Income inequality in the UK increased last year, with the average household disposable income falling to £32,300.
The poorest were once again hit the hardest by the cost of living crisis, with the median disposable income for the poorest fifth of the population tumbling by 3.8% to £14,500 because of reduced original income and cash benefits, according to the Office for National Statistics (ONS).
On the other end of the spectrum, the fifth richest households saw a 3.3% increase in disposable income.
Inequality rose by 1.3 percentage points to 35.7% in the financial year 2022 compared with 2021.
Pensioners also appeared to be struggling, as the average income for retired households fell by 1.6% last year, from £26,300 to £25,900.
Meanwhile, the middle of the income distribution remained stable.
Wages and salaries increased by 3.2% across all households, however, the poorest fifth saw a 7.5% decrease, while the richest fifth saw a 7.8% increase.
Lalitha Try, researcher at the Resolution Foundation, said: “The government provided unprecedented support to households through the pandemic. But the withdrawal of key support like the £20 a week uplift to Universal Credit drove down the living standards of poorer households last year – who saw their incomes fall by £600 – even while the richest households saw income gains of around £1,000.
Recently, Nobel prize winning economist Joseph Stiglitz called for the super-rich to be subjected to taxes as high as 70% to help tackle widening inequality.
Myron Jobson, senior personal finance analyst at Interactive Investor, said: “The pandemic and rampant inflation robbed Britons of purchasing power, with disposable income falling the most (almost 4%) among the poorest fifth of the population in the 2021/2022 financial year, compared to a decrease of 0.6% on average.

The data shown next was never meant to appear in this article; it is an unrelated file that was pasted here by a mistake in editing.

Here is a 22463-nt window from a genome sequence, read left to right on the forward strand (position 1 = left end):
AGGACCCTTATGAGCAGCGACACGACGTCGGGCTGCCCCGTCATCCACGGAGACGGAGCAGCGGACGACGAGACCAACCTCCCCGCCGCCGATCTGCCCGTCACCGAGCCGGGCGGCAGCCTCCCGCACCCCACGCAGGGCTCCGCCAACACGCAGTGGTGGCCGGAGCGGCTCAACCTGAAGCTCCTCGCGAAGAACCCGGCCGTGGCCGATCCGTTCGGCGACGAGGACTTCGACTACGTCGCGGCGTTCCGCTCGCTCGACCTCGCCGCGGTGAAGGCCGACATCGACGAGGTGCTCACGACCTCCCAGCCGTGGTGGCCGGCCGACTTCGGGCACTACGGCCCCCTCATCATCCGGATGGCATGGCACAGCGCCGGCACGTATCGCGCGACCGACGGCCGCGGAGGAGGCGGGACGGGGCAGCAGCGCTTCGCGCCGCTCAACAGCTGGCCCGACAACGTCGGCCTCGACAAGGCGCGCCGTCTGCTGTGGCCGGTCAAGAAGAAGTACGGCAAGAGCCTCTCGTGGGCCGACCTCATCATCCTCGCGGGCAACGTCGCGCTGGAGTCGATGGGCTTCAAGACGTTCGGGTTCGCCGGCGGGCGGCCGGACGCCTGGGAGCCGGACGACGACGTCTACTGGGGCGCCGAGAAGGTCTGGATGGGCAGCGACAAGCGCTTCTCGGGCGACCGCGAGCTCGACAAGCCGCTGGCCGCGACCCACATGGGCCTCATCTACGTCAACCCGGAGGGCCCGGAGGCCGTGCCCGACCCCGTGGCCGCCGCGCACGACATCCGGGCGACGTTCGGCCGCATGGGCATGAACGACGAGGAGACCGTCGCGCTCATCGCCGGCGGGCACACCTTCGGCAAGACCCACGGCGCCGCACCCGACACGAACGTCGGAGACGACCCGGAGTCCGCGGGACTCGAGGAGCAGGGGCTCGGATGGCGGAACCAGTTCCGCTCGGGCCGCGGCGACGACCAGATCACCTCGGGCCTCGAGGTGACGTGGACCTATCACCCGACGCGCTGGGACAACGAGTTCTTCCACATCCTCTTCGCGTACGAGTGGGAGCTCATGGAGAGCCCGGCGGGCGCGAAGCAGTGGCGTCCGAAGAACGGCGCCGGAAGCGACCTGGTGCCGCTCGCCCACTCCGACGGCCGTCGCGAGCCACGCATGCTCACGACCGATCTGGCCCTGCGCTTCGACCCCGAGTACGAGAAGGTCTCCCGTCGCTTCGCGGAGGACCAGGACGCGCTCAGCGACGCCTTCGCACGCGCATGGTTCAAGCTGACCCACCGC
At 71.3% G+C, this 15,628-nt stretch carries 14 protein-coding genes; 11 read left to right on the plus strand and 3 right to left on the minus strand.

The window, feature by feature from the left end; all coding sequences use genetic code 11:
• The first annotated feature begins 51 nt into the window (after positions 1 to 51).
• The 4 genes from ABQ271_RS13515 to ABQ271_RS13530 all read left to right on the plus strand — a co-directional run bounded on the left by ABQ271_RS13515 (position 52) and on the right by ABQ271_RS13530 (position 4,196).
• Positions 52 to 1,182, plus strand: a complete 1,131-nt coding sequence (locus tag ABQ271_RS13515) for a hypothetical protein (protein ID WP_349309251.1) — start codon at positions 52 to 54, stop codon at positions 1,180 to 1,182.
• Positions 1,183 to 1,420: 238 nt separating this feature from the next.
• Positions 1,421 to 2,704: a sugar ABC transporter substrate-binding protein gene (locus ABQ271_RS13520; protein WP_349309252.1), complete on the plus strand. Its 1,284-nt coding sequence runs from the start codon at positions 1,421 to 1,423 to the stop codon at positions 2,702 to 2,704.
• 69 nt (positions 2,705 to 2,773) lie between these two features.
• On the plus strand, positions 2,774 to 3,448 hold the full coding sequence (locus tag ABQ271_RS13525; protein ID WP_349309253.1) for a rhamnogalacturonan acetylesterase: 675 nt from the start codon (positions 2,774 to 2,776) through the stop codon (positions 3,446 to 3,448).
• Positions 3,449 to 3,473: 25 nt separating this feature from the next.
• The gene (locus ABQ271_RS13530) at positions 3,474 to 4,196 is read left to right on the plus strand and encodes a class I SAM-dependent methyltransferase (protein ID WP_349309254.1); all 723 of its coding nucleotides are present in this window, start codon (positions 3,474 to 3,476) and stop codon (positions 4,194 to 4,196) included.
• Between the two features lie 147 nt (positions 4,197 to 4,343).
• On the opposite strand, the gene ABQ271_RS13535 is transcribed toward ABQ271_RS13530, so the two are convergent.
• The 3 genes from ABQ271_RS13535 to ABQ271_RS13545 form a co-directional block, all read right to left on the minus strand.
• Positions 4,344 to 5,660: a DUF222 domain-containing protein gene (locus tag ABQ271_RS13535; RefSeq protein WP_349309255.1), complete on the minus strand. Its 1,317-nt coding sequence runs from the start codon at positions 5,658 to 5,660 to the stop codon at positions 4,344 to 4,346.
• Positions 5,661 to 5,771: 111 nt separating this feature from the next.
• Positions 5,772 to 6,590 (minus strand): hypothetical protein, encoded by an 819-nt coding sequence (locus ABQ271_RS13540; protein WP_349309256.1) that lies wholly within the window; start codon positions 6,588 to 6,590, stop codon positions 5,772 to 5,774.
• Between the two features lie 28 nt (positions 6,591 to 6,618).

“It is clear that the cost-of-living crisis has widened this wealth inequality further. The eyewatering rise in seemingly all areas of expenditure hit low-income households the hardest as they spend a greater share of their income on core needs, such as housing, energy, food and clothing.
“In the new world of spiralling costs, just getting by has become the normal for many households. Our spending power is being pummelled by high inflation which continues to outstrip growth in earnings, resulting in an unprecedented shift in household spending the upending long-standing consumer habits. Official data shows that spending on ‘nice-to-have’ goods have waned considerably in the face of rising food and energy bills."
The number of UK billionaires increased by a fifth since the COVID pandemic, according to a report by the Equality Trust charity.
The Equality Trust said interventions by governments and central banks during the pandemic allowed for an “explosion of billionaire wealth” in Britain at the expense of the rest of society, after fuelling a boom in property values and on the stock market.
“This sudden explosion in extreme wealth was in large part due to measures aimed at lessening the impact of COVID-19 on the economy, as central banks pumped trillions of dollars into financial markets, leading to a stock market boom which effectively lined the pockets of shareholders,” Jo Wittams, co-executive director of the Equality Trust, said in the report.
Tax Justice UK has called on the government to introduce five tax reforms targeting the super-rich, who the campaign group said had done “really well financially” during the coronavirus crisis and national lockdowns.